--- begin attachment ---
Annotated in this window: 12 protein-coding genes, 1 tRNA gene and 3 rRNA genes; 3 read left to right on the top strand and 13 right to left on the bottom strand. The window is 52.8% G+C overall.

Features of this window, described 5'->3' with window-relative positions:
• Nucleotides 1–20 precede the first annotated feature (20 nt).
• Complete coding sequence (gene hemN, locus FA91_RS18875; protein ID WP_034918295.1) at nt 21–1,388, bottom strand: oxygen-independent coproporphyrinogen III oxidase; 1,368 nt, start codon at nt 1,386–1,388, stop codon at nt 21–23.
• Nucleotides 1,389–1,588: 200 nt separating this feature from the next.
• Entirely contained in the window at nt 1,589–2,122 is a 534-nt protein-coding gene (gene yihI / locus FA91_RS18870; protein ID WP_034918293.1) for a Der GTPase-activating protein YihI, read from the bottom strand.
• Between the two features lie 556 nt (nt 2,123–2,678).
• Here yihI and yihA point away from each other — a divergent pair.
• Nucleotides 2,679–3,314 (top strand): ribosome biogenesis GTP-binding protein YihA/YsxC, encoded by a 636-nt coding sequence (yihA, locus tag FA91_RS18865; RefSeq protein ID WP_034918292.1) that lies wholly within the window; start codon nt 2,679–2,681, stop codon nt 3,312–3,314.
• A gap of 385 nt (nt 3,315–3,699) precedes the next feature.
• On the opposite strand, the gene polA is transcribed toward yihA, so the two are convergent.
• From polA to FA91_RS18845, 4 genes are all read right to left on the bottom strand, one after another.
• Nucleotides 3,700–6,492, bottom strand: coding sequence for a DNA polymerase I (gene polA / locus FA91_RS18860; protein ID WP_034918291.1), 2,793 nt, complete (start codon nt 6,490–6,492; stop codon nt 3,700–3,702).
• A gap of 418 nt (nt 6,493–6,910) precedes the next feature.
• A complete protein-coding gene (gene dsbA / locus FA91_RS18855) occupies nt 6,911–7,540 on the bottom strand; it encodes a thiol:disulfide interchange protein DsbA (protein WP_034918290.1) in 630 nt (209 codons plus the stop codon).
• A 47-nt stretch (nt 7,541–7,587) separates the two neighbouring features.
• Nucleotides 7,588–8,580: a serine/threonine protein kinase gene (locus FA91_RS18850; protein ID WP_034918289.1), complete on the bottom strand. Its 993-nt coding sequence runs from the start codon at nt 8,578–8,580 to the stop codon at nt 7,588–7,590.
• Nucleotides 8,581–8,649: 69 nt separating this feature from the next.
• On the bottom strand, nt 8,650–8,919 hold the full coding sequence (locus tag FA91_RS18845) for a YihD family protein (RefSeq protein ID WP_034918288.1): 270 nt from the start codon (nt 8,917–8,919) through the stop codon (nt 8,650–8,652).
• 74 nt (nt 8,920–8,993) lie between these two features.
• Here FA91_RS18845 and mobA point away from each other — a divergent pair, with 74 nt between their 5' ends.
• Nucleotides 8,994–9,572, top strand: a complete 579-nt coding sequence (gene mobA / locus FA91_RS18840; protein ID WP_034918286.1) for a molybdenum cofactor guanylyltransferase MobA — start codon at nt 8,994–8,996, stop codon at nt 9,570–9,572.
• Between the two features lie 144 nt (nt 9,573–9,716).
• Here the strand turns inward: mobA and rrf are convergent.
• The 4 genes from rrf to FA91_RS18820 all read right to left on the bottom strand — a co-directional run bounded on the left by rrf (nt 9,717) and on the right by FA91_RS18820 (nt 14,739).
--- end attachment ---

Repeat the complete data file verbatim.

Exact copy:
Annotated in this window: 12 protein-coding genes, 1 tRNA gene and 3 rRNA genes; 3 read left to right on the top strand and 13 right to left on the bottom strand. The window is 52.8% G+C overall.

Features of this window, described 5'->3' with window-relative positions:
• Nucleotides 1–20 precede the first annotated feature (20 nt).
• Complete coding sequence (gene hemN, locus FA91_RS18875; protein ID WP_034918295.1) at nt 21–1,388, bottom strand: oxygen-independent coproporphyrinogen III oxidase; 1,368 nt, start codon at nt 1,386–1,388, stop codon at nt 21–23.
• Nucleotides 1,389–1,588: 200 nt separating this feature from the next.
• Entirely contained in the window at nt 1,589–2,122 is a 534-nt protein-coding gene (gene yihI / locus FA91_RS18870; protein ID WP_034918293.1) for a Der GTPase-activating protein YihI, read from the bottom strand.
• Between the two features lie 556 nt (nt 2,123–2,678).
• Here yihI and yihA point away from each other — a divergent pair.
• Nucleotides 2,679–3,314 (top strand): ribosome biogenesis GTP-binding protein YihA/YsxC, encoded by a 636-nt coding sequence (yihA, locus tag FA91_RS18865; RefSeq protein ID WP_034918292.1) that lies wholly within the window; start codon nt 2,679–2,681, stop codon nt 3,312–3,314.
• A gap of 385 nt (nt 3,315–3,699) precedes the next feature.
• On the opposite strand, the gene polA is transcribed toward yihA, so the two are convergent.
• From polA to FA91_RS18845, 4 genes are all read right to left on the bottom strand, one after another.
• Nucleotides 3,700–6,492, bottom strand: coding sequence for a DNA polymerase I (gene polA / locus FA91_RS18860; protein ID WP_034918291.1), 2,793 nt, complete (start codon nt 6,490–6,492; stop codon nt 3,700–3,702).
• A gap of 418 nt (nt 6,493–6,910) precedes the next feature.
• A complete protein-coding gene (gene dsbA / locus FA91_RS18855) occupies nt 6,911–7,540 on the bottom strand; it encodes a thiol:disulfide interchange protein DsbA (protein WP_034918290.1) in 630 nt (209 codons plus the stop codon).
• A 47-nt stretch (nt 7,541–7,587) separates the two neighbouring features.
• Nucleotides 7,588–8,580: a serine/threonine protein kinase gene (locus FA91_RS18850; protein ID WP_034918289.1), complete on the bottom strand. Its 993-nt coding sequence runs from the start codon at nt 8,578–8,580 to the stop codon at nt 7,588–7,590.
• Nucleotides 8,581–8,649: 69 nt separating this feature from the next.
• On the bottom strand, nt 8,650–8,919 hold the full coding sequence (locus tag FA91_RS18845) for a YihD family protein (RefSeq protein ID WP_034918288.1): 270 nt from the start codon (nt 8,917–8,919) through the stop codon (nt 8,650–8,652).
• 74 nt (nt 8,920–8,993) lie between these two features.
• Here FA91_RS18845 and mobA point away from each other — a divergent pair, with 74 nt between their 5' ends.
• Nucleotides 8,994–9,572, top strand: a complete 579-nt coding sequence (gene mobA / locus FA91_RS18840; protein ID WP_034918286.1) for a molybdenum cofactor guanylyltransferase MobA — start codon at nt 8,994–8,996, stop codon at nt 9,570–9,572.
• Between the two features lie 144 nt (nt 9,573–9,716).
• Here the strand turns inward: mobA and rrf are convergent.
• The 4 genes from rrf to FA91_RS18820 all read right to left on the bottom strand — a co-directional run bounded on the left by rrf (nt 9,717) and on the right by FA91_RS18820 (nt 14,739).